So, I went through the posts from a guy I know on Facebook, a progressive activist from Chicago who posts a lot of political stuff, and picked out the articles about Hillary Clinton. The first is something about Hillary talking smack about Bernie’s grandkids, the next is about how Hillary hired “Monsanto’s Man in Iowa” to run her campaign there, a third about Politifact declaring Hillary’s attacks on Bernie to be false, and then a fourth claiming that Hillary blames the victims of the foreclosure crisis for their hardships. The view that emerges from this is not so much “Hillary Clinton is wrong” but rather “Hillary Clinton is false.” And this is a fairly common view of her on the progressive left. She isn’t a fellow Democrat, she’s the enemy.
And this is, I think, one of the fundamental problems of the Sanders campaign. Hillary Clinton, for all her flaws, is the establishment candidate in this race. She stands for a continuation of the Obama administration. Even though Sanders is technically challenging Clinton, what’s at stake is the symbolic leadership of the Party. I think there are progressives at the margins of the Party who would love to see their ideas come to the fore, but in doing so they risk losing sight of the common interest. If Clinton does not become President in 2016, it will be a tragedy for the nation, a passing up of a unique opportunity. If she loses to the nomination to Sanders, it will be a tragedy for the Democratic Party.
“The fundamental difference between the Trump and Sanders crowd was that the Sanders crowd has more money, the natural consequence of the American contradiction machinery: rich white people can afford to think about socialism, the poor can only afford their anger.” -Stephen Marche, “The white man pathology: inside the fandom of Sanders and Trump” (Guardian)
But now Clinton is getting nervous about Bernie, and so she’s attacking him and alienating his followers in the process. Ezra Klein breaks down what that’s all about in “Hillary Clinton doesn’t trust you” — the title cleverly inverting the common aversion to her. Basically, the left still wants single-payer health care. Clinton, having lead a disastrous attempt at reforming health care back in 1994, knows a little too well that reform has to be really cautious, because people freak out when you change existing arrangements of health coverage. Bernie boosters don’t have time for all that noise. They want socialized medicine yesterday and they find it hard to believe that not everyone realizes they’re totally right.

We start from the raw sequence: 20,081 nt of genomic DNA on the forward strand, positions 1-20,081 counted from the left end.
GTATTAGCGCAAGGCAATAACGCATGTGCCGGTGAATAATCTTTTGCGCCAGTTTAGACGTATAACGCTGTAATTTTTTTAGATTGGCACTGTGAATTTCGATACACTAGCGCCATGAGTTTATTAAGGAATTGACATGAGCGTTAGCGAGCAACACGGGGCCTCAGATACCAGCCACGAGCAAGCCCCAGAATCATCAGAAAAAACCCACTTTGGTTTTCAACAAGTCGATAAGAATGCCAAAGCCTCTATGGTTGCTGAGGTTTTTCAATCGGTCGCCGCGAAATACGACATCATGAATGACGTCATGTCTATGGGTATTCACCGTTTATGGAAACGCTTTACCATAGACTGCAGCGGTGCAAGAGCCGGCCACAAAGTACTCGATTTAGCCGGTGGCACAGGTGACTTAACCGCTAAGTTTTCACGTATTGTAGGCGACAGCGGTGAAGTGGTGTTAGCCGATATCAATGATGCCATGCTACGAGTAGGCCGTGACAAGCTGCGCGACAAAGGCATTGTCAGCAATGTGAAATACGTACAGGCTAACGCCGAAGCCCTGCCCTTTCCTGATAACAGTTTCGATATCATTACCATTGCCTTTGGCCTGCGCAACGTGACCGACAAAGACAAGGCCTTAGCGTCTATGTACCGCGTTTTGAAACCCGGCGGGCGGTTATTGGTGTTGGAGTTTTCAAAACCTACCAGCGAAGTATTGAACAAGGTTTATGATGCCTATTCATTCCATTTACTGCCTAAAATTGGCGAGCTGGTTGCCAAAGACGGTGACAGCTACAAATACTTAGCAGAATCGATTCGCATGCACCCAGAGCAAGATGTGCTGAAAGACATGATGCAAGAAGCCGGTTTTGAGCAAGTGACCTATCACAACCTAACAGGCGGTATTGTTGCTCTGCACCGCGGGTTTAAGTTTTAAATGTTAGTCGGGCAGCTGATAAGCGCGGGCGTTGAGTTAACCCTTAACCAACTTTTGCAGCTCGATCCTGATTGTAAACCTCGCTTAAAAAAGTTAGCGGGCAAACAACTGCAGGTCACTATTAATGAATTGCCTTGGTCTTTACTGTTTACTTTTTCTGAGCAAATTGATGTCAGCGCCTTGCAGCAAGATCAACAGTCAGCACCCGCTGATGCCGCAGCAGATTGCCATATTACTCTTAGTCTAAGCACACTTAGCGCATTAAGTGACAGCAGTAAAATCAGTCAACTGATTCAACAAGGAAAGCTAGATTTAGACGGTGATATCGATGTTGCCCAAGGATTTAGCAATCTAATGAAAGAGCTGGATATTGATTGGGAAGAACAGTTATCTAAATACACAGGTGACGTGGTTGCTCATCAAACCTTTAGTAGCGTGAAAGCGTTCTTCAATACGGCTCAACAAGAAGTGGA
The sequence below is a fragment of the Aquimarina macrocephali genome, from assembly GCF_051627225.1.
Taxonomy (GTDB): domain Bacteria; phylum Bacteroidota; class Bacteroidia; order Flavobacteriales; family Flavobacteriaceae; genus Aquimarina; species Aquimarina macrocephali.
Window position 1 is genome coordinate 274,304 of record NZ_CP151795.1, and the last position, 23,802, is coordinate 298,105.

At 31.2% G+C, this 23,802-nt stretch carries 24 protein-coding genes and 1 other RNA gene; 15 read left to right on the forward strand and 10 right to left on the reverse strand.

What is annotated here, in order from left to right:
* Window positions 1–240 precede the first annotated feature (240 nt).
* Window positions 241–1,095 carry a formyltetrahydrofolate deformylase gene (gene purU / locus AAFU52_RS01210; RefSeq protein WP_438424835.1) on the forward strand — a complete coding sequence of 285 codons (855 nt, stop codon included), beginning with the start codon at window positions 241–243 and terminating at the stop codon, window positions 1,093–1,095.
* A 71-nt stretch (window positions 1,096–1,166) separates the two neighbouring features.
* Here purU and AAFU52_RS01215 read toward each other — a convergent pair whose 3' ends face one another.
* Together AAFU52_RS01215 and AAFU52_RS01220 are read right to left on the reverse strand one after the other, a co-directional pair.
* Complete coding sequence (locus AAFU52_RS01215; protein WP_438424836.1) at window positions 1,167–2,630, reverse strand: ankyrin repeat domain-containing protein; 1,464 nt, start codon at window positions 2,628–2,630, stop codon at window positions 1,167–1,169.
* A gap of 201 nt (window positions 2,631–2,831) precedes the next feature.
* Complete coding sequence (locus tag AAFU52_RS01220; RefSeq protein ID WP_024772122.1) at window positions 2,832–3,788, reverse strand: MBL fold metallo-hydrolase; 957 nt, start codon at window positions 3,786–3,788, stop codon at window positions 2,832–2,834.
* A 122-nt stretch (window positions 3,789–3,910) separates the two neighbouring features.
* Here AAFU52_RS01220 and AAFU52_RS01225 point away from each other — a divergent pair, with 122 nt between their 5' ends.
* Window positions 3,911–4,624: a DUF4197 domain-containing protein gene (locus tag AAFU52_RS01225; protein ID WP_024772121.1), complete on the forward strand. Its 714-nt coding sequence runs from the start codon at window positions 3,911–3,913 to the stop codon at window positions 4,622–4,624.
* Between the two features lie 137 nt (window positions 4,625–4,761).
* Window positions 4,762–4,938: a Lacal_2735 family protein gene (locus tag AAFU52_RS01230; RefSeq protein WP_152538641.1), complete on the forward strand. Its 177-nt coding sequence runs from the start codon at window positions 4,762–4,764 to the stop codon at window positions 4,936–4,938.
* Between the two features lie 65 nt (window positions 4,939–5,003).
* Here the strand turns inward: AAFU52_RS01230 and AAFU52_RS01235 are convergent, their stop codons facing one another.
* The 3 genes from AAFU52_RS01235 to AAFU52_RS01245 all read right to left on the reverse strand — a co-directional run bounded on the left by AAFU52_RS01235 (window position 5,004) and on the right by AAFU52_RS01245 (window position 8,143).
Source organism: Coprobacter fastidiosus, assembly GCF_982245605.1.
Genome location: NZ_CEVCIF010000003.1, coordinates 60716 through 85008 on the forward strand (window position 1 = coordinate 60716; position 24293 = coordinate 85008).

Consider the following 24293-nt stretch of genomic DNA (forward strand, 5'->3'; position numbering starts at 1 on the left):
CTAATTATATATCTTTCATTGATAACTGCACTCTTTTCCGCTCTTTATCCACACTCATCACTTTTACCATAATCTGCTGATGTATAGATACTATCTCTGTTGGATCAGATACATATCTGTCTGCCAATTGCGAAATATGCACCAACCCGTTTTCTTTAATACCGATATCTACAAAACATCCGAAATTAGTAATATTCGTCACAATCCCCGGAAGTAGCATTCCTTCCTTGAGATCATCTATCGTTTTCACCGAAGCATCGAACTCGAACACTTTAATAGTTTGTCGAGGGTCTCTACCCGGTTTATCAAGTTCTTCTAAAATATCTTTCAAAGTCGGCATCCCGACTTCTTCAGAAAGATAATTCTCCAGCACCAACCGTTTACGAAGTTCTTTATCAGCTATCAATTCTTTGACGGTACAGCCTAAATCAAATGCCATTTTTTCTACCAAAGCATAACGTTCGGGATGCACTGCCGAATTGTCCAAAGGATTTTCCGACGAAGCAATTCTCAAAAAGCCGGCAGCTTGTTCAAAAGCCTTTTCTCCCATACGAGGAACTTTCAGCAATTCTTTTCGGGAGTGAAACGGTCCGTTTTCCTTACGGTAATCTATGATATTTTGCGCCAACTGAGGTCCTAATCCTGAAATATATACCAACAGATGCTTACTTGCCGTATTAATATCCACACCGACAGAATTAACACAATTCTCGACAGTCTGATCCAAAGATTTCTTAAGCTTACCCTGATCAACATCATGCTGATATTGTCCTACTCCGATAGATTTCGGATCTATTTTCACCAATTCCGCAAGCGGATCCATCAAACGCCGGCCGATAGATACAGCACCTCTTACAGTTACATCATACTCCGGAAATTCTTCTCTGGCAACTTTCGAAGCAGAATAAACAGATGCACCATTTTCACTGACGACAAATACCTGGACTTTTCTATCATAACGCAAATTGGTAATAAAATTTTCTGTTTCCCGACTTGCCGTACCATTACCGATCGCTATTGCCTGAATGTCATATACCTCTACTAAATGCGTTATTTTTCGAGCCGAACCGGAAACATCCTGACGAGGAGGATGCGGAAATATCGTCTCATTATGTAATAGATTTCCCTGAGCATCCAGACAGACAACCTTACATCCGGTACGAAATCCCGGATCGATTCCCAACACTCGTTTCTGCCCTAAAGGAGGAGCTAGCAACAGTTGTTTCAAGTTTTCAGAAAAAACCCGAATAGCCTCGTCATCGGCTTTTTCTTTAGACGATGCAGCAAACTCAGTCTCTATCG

This brings me to a blog post from a Professor of Philosophy at Wabash College that I found through Rob Saler. The author is talking to her brother, who lives in an intentional Christian community in Chicago called Jesus People USA, and he describes “…a certain perspective on efforts at conversion that he called, ‘dive bombing.’ ‘Dive bombing’ is when you come from above and attempt to strip your target of their (false) understanding of the world so that you can then replace it with yours. This approach, he pointed out, is very condescending. And it works by establishing that someone else is wrong.”
It seems to me like this is actually quite common in political rhetoric. Among the Republican Presidential candidates it is near the only game in town. The Party is united behind dismantling the Obama legacy. Notice how Trump, at the last debate, took on the mantle of anger. It was observed (by Vox) on Twitter that what makes Trump different from the other candidates, who say “I understand your anger,” is that he says “I’m angry.”
Sympathy is a powerful thing. It feels good to have your own thoughts and feelings validated. On the other hand, feelings don’t write policy. What keeps me up at night lately is the thought that progressive resentment of Hillary Clinton will make possible the election of a Ted Cruz or a Donald Trump. And we will lose all the progress made over the last 8 years because we can’t bear the idea of Hillary as President. I suppose, in some sense, that if the Democrats can’t get it together to elect her, then the party doesn’t deserve to go on as it has. Who knows? Maybe the Party system is in the process of collapsing, as the grasp of democracy upon the Nation slowly recedes.